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I'm kinda stuck here - my homemade rig is kaput and need help getting it started again. Original problem was that after moving it and hooking it up again I would hit the power switch and get absolutely no response. Opening the case I saw the mobo LED solid-on. If I hit the rocker switch on the PSU I would hear the standard capacitors discharging (kinda like a soft "pewww").
So, I went through and checked connections, everything was solid so I figured it must be 1. PSU 2.Mobo.
I'm not able to test the Mobo so I tested the PSU. Shorting the green/black produced nothing, except some flashes, electrical noises and lead-scented wafts of smoke from the PSU. Oh yeah, and an odd sense of panic in myself.
So cross my fingers, hope I didn't screw up the MOBO and other equipment I neglected to disconnect while testing the PSU. went out and bought a new PSU, installed it, only difference is that it's a 20+4 mobo connecter instead of a 20 and separate 3-pin fan lead. Mobo is a 20+4 connector so it should be ok.
Now I connect everything and the MOBO LED flashes once/3sec. and still doesn't power on.
Long story short, put my rig into standy (hibernate disabled), switched rocker switch to off, moved it, hooked it up again, wouldn't start, diagnosed problem PSU/Motherboard, reset BIOS, Fried PSU while testing, bought new PSU, won't startup - LED blinking every 3 sec.

5-year old rig
P5GD1 mobo
380W Antec PSU (original)
430D Antec PSU (new)
XP 32 pro sp3
I'll add anything that is relevant. Oh, and yes I did google it but cannot find relevant info.
Help Please?

51,675 Posts
Are you using the Mobo's Onboard Graphics or a dedicated GPU?
A failing PSU, especially lower quality units, can damage other hardware when they fail. Best option is a bench test.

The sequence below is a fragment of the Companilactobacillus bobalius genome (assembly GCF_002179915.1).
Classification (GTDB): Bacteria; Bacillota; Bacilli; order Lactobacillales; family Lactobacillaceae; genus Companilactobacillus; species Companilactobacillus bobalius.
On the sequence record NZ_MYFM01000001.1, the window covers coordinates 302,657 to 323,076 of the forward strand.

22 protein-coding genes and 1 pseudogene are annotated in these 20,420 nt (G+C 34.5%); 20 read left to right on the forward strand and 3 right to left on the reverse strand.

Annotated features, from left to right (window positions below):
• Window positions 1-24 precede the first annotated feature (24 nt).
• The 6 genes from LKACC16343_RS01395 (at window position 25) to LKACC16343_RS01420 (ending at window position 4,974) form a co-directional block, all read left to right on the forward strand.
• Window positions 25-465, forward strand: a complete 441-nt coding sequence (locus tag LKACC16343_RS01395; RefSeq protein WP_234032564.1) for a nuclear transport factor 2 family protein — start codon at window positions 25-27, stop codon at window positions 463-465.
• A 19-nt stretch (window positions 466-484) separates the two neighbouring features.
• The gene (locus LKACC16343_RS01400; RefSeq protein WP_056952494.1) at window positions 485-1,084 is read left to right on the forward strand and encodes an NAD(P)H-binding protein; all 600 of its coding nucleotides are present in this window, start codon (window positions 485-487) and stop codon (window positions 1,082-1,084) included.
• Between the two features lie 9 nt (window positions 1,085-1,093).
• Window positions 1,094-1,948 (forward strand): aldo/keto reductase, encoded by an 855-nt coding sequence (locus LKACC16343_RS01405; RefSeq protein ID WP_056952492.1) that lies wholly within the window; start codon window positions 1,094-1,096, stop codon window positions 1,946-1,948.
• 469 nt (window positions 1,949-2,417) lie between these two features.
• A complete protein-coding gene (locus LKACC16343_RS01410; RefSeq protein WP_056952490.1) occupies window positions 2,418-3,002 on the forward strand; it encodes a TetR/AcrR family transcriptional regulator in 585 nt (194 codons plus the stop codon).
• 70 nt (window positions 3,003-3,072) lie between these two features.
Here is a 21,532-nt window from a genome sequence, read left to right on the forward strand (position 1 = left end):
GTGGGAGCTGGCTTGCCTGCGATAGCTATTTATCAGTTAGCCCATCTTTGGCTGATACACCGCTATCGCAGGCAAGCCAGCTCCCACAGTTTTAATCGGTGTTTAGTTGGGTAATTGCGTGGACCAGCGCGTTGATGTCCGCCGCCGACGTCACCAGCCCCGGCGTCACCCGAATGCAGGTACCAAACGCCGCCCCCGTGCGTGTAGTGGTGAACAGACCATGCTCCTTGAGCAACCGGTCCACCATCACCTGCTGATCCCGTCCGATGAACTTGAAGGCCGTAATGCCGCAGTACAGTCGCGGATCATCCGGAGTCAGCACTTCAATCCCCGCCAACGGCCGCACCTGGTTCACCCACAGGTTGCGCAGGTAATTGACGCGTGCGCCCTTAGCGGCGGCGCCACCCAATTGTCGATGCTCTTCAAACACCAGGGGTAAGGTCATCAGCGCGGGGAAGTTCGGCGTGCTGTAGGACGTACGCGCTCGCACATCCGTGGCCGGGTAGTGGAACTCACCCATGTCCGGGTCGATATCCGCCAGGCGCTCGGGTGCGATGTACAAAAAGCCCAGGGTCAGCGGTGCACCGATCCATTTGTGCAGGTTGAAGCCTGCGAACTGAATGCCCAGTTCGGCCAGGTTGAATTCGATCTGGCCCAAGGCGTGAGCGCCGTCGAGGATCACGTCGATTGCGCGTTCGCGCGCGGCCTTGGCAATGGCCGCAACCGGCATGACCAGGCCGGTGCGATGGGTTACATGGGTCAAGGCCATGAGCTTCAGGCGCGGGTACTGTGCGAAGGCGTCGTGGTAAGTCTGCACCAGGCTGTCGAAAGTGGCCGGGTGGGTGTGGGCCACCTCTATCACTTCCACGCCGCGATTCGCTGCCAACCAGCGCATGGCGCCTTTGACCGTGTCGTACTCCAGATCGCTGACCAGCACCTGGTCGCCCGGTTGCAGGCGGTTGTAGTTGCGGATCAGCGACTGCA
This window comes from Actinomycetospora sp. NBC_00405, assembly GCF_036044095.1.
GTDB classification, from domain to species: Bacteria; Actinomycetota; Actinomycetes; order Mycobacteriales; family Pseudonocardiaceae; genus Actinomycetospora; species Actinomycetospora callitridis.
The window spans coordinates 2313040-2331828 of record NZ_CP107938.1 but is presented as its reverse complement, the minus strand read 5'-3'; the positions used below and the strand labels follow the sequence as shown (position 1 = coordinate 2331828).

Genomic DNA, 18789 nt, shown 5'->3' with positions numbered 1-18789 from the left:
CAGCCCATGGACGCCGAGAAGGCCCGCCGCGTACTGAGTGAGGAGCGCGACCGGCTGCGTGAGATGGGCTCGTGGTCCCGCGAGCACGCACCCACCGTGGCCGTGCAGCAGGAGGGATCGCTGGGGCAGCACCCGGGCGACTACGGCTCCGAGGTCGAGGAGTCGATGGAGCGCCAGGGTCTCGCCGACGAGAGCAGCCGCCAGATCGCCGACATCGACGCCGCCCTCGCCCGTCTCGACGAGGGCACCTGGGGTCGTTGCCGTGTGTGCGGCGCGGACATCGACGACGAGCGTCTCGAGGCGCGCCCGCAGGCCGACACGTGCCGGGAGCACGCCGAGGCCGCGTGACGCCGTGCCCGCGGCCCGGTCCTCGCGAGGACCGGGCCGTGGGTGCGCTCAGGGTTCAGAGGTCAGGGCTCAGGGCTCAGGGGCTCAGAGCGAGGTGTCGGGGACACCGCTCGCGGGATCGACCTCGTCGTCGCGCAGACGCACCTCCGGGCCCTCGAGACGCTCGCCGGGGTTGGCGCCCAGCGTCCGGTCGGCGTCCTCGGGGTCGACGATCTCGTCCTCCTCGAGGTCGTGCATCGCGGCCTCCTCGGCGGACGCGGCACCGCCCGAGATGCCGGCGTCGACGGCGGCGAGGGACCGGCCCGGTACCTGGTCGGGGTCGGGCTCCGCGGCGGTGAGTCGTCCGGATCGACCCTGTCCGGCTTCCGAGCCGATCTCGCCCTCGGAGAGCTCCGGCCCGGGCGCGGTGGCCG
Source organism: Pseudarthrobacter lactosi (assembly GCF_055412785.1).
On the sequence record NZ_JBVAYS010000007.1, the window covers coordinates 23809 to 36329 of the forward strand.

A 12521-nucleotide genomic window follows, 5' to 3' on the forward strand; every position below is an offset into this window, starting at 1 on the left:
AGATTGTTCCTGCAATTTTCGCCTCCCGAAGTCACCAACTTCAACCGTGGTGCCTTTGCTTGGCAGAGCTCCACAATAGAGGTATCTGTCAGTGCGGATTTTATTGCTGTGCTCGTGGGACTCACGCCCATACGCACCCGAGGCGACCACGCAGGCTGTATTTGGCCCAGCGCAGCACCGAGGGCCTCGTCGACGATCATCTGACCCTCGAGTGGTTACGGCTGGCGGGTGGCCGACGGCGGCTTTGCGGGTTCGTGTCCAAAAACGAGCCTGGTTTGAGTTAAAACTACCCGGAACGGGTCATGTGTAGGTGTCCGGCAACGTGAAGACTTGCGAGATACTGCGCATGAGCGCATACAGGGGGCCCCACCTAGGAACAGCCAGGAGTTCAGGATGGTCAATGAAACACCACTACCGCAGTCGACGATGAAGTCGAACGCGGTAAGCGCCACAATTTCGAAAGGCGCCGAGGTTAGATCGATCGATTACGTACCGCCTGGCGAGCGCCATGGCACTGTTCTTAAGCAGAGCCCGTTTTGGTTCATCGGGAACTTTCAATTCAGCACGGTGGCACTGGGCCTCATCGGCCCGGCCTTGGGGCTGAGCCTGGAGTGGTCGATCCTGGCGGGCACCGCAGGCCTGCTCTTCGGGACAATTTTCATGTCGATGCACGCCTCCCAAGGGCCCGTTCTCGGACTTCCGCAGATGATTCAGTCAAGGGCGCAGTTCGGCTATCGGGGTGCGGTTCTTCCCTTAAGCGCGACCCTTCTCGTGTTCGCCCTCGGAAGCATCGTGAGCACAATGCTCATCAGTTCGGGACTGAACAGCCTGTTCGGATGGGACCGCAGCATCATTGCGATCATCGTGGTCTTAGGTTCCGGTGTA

Remove all the RAM and try to boot. If the Mobo is good you should hear a consistent single beep from the Mobo speaker. If you have a Mobo speaker and no beep is heard the Mobo is most like damaged.

Remove EVERYTHING from the case.
Look the Mobo over carefully for any swollen or leaking capacitors or burned spots.
Set the motherboard on a non conductive surface. The motherboard box is perfect for this. DO NOT PLACE THE MOTHERBOARD ON THE STATIC BAG! It can actually conduct electricity!
Install the CPU and heat sink.
Install 1 stick of RAM.
Install the video card and attach the power supply connection(s) to the card if your card needs it.
Connect the monitor to the video card.
Connect the power supply to the motherboard with both the 24pin main ATX Power connection and the separate 4 or 8 pin power connection.
Connect power to the power supply.
Do NOT connect ANYTHING else. Make sure you have the power connector on the CPU fan connected.
Use a small screwdriver to momentarily short the power switch connector on the motherboard. Consult your motherboard manual to find which two pins connect to your case's power switch. Then touch both pins with a screwdriver to complete the circuit and boot the system.

If all is well, it should power up and you should get a display. Then assemble the parts into the case and try again. If the system now fails to boot, you have a short in the case and need to recheck your motherboard standoffs.

If the system does not boot after this process, then you most likely have a faulty component. You'll need to swap parts, start with the power supply, until you determine what is defective
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